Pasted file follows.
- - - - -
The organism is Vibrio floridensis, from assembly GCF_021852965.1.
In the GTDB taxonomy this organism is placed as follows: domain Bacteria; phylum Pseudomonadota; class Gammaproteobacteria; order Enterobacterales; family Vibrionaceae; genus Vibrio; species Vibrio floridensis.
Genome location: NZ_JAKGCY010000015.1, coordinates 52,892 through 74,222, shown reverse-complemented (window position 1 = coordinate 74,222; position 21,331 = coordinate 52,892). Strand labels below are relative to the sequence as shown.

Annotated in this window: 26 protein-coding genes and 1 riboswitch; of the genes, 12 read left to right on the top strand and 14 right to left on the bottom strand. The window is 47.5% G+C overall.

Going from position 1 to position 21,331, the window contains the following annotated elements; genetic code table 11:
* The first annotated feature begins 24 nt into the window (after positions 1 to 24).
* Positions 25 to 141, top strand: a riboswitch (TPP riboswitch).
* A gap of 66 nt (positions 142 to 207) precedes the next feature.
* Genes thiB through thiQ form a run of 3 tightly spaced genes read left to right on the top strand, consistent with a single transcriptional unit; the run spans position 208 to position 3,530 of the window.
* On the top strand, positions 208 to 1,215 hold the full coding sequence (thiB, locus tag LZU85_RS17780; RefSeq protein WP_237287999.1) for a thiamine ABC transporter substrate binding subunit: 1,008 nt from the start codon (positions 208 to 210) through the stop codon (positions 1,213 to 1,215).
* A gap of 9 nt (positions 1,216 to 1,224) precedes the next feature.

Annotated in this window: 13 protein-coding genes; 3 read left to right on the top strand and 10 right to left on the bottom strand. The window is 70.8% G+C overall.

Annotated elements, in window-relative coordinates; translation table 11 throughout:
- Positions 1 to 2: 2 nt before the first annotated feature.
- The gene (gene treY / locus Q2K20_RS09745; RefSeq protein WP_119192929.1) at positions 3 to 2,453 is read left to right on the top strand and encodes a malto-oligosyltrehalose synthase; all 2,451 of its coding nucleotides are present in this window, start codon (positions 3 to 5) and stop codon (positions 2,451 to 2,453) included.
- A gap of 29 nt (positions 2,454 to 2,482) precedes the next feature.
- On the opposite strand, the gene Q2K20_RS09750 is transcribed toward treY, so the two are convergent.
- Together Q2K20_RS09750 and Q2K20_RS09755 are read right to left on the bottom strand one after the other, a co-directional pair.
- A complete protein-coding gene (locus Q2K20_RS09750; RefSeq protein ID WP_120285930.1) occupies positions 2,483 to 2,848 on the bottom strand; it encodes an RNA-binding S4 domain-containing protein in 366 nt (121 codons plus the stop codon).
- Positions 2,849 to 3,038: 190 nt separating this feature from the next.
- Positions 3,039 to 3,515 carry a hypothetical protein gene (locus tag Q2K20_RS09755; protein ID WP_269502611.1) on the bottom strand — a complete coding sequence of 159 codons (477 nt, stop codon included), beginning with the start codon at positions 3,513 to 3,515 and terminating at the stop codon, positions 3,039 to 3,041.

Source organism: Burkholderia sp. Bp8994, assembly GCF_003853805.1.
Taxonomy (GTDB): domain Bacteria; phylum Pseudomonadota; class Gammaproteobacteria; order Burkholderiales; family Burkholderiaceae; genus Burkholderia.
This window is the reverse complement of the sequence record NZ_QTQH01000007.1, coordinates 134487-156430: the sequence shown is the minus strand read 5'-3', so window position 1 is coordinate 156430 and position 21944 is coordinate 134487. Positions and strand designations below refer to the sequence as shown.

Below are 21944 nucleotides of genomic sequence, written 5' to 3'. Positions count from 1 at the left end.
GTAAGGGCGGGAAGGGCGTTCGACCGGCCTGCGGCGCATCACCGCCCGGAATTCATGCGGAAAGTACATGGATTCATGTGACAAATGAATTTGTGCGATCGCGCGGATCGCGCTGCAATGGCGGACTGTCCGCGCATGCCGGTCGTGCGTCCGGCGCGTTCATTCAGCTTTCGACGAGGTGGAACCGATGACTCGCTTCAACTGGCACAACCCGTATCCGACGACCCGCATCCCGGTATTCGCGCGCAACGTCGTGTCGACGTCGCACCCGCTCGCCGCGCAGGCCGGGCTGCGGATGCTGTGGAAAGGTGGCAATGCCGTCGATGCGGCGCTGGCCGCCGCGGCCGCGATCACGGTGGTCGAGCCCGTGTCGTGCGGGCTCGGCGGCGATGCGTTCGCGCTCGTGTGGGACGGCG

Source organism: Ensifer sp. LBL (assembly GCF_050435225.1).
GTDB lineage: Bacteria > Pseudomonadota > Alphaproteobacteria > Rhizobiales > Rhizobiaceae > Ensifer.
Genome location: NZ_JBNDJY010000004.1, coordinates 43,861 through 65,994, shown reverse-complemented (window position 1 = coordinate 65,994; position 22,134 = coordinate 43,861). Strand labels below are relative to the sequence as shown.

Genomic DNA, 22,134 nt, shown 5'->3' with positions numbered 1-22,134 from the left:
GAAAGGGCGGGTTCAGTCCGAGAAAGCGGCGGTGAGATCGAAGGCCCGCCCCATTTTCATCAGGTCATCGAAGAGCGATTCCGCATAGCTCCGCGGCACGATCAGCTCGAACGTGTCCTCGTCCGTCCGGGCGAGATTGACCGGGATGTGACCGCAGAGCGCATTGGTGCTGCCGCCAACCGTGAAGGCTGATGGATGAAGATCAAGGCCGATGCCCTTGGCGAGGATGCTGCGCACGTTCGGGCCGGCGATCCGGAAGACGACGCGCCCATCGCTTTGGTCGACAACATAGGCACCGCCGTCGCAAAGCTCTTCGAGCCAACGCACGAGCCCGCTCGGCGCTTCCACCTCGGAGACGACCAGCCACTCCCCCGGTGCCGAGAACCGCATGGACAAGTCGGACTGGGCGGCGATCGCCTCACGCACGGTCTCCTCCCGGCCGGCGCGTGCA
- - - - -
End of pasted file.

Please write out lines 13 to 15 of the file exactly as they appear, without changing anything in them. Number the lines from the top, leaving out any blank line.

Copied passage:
Annotated elements, in window-relative coordinates; translation table 11 throughout:
- Positions 1 to 2: 2 nt before the first annotated feature.
- The gene (gene treY / locus Q2K20_RS09745; RefSeq protein WP_119192929.1) at positions 3 to 2,453 is read left to right on the top strand and encodes a malto-oligosyltrehalose synthase; all 2,451 of its coding nucleotides are present in this window, start codon (positions 3 to 5) and stop codon (positions 2,451 to 2,453) included.